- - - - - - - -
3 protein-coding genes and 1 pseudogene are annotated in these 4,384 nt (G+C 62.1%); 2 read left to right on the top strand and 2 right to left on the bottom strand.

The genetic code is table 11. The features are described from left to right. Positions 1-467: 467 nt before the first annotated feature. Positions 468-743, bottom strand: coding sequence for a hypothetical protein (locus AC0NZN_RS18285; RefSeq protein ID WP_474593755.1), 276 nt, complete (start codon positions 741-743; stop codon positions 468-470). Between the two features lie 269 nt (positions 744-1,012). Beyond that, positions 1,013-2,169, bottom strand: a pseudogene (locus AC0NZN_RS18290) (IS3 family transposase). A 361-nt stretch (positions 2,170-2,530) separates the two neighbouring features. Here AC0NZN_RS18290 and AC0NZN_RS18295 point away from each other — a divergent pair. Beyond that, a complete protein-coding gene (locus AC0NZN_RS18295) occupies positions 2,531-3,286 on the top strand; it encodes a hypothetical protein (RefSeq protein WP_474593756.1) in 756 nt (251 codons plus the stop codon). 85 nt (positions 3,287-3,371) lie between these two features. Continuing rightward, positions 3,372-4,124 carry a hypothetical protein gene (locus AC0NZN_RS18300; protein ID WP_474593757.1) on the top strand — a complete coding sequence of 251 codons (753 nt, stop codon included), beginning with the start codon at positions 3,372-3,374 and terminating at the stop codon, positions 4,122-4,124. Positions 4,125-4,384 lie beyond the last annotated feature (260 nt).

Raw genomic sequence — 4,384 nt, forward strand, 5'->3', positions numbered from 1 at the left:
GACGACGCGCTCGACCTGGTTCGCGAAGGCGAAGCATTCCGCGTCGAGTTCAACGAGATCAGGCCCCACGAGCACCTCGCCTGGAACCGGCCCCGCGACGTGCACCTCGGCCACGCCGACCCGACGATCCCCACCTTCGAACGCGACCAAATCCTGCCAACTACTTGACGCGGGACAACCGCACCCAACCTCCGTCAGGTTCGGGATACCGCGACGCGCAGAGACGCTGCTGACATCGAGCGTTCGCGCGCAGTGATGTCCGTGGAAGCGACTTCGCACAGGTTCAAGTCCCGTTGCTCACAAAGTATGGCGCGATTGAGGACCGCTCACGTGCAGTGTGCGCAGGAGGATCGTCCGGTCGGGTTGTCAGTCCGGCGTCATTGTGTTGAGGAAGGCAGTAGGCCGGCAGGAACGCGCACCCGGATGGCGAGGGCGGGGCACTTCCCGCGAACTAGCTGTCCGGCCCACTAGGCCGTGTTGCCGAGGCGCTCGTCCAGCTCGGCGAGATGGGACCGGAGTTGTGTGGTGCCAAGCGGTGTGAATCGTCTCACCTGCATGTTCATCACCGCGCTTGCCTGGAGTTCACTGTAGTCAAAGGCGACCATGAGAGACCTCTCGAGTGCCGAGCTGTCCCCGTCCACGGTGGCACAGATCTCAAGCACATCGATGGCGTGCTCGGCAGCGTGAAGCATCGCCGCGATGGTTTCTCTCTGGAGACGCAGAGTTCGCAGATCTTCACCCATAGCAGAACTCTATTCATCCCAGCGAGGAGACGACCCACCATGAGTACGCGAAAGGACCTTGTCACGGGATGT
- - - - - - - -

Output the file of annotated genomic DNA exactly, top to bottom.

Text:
3 protein-coding genes and 1 pseudogene are annotated in these 4,384 nt (G+C 62.1%); 2 read left to right on the top strand and 2 right to left on the bottom strand.

The genetic code is table 11. The features are described from left to right. Positions 1-467: 467 nt before the first annotated feature. Positions 468-743, bottom strand: coding sequence for a hypothetical protein (locus AC0NZN_RS18285; RefSeq protein ID WP_474593755.1), 276 nt, complete (start codon positions 741-743; stop codon positions 468-470). Between the two features lie 269 nt (positions 744-1,012). Beyond that, positions 1,013-2,169, bottom strand: a pseudogene (locus AC0NZN_RS18290) (IS3 family transposase). A 361-nt stretch (positions 2,170-2,530) separates the two neighbouring features. Here AC0NZN_RS18290 and AC0NZN_RS18295 point away from each other — a divergent pair. Beyond that, a complete protein-coding gene (locus AC0NZN_RS18295) occupies positions 2,531-3,286 on the top strand; it encodes a hypothetical protein (RefSeq protein WP_474593756.1) in 756 nt (251 codons plus the stop codon). 85 nt (positions 3,287-3,371) lie between these two features. Continuing rightward, positions 3,372-4,124 carry a hypothetical protein gene (locus AC0NZN_RS18300; protein ID WP_474593757.1) on the top strand — a complete coding sequence of 251 codons (753 nt, stop codon included), beginning with the start codon at positions 3,372-3,374 and terminating at the stop codon, positions 4,122-4,124. Positions 4,125-4,384 lie beyond the last annotated feature (260 nt).

Raw genomic sequence — 4,384 nt, forward strand, 5'->3', positions numbered from 1 at the left:
GACGACGCGCTCGACCTGGTTCGCGAAGGCGAAGCATTCCGCGTCGAGTTCAACGAGATCAGGCCCCACGAGCACCTCGCCTGGAACCGGCCCCGCGACGTGCACCTCGGCCACGCCGACCCGACGATCCCCACCTTCGAACGCGACCAAATCCTGCCAACTACTTGACGCGGGACAACCGCACCCAACCTCCGTCAGGTTCGGGATACCGCGACGCGCAGAGACGCTGCTGACATCGAGCGTTCGCGCGCAGTGATGTCCGTGGAAGCGACTTCGCACAGGTTCAAGTCCCGTTGCTCACAAAGTATGGCGCGATTGAGGACCGCTCACGTGCAGTGTGCGCAGGAGGATCGTCCGGTCGGGTTGTCAGTCCGGCGTCATTGTGTTGAGGAAGGCAGTAGGCCGGCAGGAACGCGCACCCGGATGGCGAGGGCGGGGCACTTCCCGCGAACTAGCTGTCCGGCCCACTAGGCCGTGTTGCCGAGGCGCTCGTCCAGCTCGGCGAGATGGGACCGGAGTTGTGTGGTGCCAAGCGGTGTGAATCGTCTCACCTGCATGTTCATCACCGCGCTTGCCTGGAGTTCACTGTAGTCAAAGGCGACCATGAGAGACCTCTCGAGTGCCGAGCTGTCCCCGTCCACGGTGGCACAGATCTCAAGCACATCGATGGCGTGCTCGGCAGCGTGAAGCATCGCCGCGATGGTTTCTCTCTGGAGACGCAGAGTTCGCAGATCTTCACCCATAGCAGAACTCTATTCATCCCAGCGAGGAGACGACCCACCATGAGTACGCGAAAGGACCTTGTCACGGGATGT